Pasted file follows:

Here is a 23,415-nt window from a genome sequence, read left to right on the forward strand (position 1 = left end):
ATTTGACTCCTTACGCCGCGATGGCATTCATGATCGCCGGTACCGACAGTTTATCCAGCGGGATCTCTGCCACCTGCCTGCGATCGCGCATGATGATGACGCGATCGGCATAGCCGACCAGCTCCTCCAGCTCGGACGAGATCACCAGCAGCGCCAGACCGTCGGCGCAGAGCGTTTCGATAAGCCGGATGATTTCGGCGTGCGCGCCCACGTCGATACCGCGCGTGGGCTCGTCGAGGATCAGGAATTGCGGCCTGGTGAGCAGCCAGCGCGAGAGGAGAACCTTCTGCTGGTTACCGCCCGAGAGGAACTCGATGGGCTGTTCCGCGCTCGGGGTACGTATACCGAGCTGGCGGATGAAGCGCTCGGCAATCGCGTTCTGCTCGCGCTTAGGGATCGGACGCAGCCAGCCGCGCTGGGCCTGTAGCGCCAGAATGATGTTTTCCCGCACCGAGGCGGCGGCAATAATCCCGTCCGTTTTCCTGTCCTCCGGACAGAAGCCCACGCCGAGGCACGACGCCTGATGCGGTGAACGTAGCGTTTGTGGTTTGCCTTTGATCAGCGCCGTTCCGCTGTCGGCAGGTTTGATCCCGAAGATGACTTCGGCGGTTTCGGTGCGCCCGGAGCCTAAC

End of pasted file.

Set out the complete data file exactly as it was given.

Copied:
Here is a 23,415-nt window from a genome sequence, read left to right on the forward strand (position 1 = left end):
ATTTGACTCCTTACGCCGCGATGGCATTCATGATCGCCGGTACCGACAGTTTATCCAGCGGGATCTCTGCCACCTGCCTGCGATCGCGCATGATGATGACGCGATCGGCATAGCCGACCAGCTCCTCCAGCTCGGACGAGATCACCAGCAGCGCCAGACCGTCGGCGCAGAGCGTTTCGATAAGCCGGATGATTTCGGCGTGCGCGCCCACGTCGATACCGCGCGTGGGCTCGTCGAGGATCAGGAATTGCGGCCTGGTGAGCAGCCAGCGCGAGAGGAGAACCTTCTGCTGGTTACCGCCCGAGAGGAACTCGATGGGCTGTTCCGCGCTCGGGGTACGTATACCGAGCTGGCGGATGAAGCGCTCGGCAATCGCGTTCTGCTCGCGCTTAGGGATCGGACGCAGCCAGCCGCGCTGGGCCTGTAGCGCCAGAATGATGTTTTCCCGCACCGAGGCGGCGGCAATAATCCCGTCCGTTTTCCTGTCCTCCGGACAGAAGCCCACGCCGAGGCACGACGCCTGATGCGGTGAACGTAGCGTTTGTGGTTTGCCTTTGATCAGCGCCGTTCCGCTGTCGGCAGGTTTGATCCCGAAGATGACTTCGGCGGTTTCGGTGCGCCCGGAGCCTAAC